Collection publishing: December Collection publishing: November Collection publishing: January In many parts of the world maternal and child health outcomes are increasingly impacted by indirect causes, many of which are related to nutrition.
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Women with diabetes, anemia or who are overweight are at a higher risk of childbirth-related complications. Their newborns, in turn, are also at a higher risk of experiencing adverse health outcomes later in life.
As the leading infectious cause of death worldwide, TB demands an urgent response that will realistically enable its elimination. This PLOS Medicine special issue focuses on new approaches to fighting and ending TB, including discovery and validation of novel biomarkers and diagnostic technologies, development of new treatments, testing of vaccines, and implementation studies of new strategies for diagnosis and treatment of TB.
Modern statistical modeling techniques—often called machine learning—are posited as a transformative force for human health. These articles will be accompanied by expert commentary on the application, impact, and ethics of these approaches.
From drug delivery to artificial organs, the design, development, and characterization of biomaterials opens countless avenues for improved medical therapeutics and diagnostics. As the importance of biomaterials research for healthcare grows, so does the need for the corresponding results to be open, well-reported and reproducible. In this PLOS ONE collection, we bring together the biomedical and materials science research communities, to foster interdisciplinary exchange on a wide range of topics and on questions of reporting standards and openness in the field of biomaterials.
Quantum computation and simulation have seen enormous progress in the past few years. Leaps in number and quality of experimentally available qubits, innovations in quantum software and an increasing versatility in simulating quantum matter and quantum systems, nourish the expectation that soon quantum computers and simulators will be able to solve practically relevant problems.
In this collection PLOS ONE hopes to encourage greater transparency and reproducibility in research through open availability of source code.
Spotlight Neuroscience of Reward and Decision Making An interdisciplinary approach to research into the neural underpinnings of both reward and decision making has begun to advance our understanding of these complex processes. Closed Calls The deadlines for these Calls for Papers have now passed, but we always welcome your research in any of these areas.
New Tools and Strategies for Tuberculosis Diagnosis, Care, and Elimination As the leading infectious cause of death worldwide, TB demands an urgent response that will realistically enable its elimination. Using digital tools, researchers have begun to use experimental and clinical data to build models that can unravel complex medical mysteries.
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These are some of the conclusions of a new review of the field published in the Oct. The institute was launched in as collaboration between the university's Whiting School of Engineering and its School of Medicine. The goal was to use powerful computers to analyze and mathematically model disease mechanisms. The results were to be used to help predict who is at risk of developing a disease and to determine how to treat it more effectively. In recent years, "the field has exploded," institute director Raimond Winslow said.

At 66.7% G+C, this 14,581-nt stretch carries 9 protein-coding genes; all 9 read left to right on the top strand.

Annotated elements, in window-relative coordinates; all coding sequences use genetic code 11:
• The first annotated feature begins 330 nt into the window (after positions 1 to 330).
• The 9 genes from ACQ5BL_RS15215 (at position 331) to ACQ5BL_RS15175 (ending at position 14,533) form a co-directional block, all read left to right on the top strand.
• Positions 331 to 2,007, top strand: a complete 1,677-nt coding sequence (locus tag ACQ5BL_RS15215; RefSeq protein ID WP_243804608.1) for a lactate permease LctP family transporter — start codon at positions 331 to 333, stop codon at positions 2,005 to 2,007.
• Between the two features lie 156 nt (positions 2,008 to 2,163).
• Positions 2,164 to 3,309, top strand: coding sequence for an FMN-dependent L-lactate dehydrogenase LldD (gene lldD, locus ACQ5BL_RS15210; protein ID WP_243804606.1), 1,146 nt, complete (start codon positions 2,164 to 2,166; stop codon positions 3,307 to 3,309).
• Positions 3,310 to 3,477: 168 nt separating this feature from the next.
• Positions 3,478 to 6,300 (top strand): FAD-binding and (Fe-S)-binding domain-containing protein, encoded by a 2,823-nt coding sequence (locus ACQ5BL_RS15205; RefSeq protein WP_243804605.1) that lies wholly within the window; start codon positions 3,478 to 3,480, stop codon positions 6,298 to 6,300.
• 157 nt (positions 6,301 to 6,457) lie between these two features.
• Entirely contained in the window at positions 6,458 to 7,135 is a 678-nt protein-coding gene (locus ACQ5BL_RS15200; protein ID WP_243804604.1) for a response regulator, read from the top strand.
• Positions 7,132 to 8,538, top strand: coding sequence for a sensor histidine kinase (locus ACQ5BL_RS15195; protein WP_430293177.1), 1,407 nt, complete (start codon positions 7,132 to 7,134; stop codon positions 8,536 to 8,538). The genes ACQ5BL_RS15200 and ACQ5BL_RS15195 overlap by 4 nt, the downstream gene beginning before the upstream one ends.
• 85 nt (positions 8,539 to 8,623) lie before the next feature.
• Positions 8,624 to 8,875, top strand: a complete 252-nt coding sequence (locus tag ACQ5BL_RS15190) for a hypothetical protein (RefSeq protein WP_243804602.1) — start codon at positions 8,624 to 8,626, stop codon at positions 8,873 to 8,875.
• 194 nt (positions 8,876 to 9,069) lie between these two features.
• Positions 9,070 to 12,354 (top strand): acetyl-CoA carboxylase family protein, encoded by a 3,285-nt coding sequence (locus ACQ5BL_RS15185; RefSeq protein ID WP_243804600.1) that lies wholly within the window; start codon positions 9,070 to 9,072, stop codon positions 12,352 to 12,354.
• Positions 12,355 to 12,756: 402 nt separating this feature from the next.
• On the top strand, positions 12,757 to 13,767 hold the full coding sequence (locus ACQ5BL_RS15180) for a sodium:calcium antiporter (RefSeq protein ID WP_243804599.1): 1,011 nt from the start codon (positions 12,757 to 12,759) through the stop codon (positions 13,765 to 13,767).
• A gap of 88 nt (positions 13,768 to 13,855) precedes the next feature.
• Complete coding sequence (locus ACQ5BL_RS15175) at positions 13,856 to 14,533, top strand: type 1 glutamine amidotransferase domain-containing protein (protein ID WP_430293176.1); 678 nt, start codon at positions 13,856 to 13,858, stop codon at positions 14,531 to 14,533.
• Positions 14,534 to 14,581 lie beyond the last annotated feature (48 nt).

- Amos: A Handbook on the Hebrew Text (Baylor Handbook on the Hebrew Bible).
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This allows them to bring a whole new perspective to medical diagnosis and treatment. Engineers traditionally construct models of the systems they are designing. In our case, we're building computational models of what we are trying to study, which is disease. Looking at disease through the lens of traditional biology is like trying to assemble a very complex jigsaw puzzle with a huge number of pieces, he said.
Mathematical Modeling and Simulation in Enteric Neurobiology
The result can be a very incomplete picture. Biology in both health and disease is very complex, Winslow added. It involves the feed-forward flow of information from the level of the gene to protein, networks, cells, organs and organ systems.
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This is already complex, he said, and to make matters even more difficult, it also involves feed-back pathways by which, for example, proteins, mechanical forces at the level of tissues and organs, and environmental factors regulate function at lower levels such as the gene. Computational models, Winslow said, help us to understand these complex interactions, the nature of which is often highly complex and non-intuitive. Models like these allow researchers to understand disease mechanisms, aid in diagnosis, and test the effectiveness of different therapies.
By using computer models, he said, potential therapies can be tested "in silico" at high speed. The results can then be used to guide further experiments to gather new data to refine the models until they are highly predictive.
He also wanted to describe examples of computational medicine that are making their way out of research labs and into clinics where patients are being treated. This approach is being used to help develop better treatments for cancer, diabetes and heart disease. Researchers have found shape changes that appear to be associated with Alzheimer's disease and neuropsychiatric disorders, such as schizophrenia. Winslow said many challenges must still be overcome before computational medicine becomes a routine part of patient care.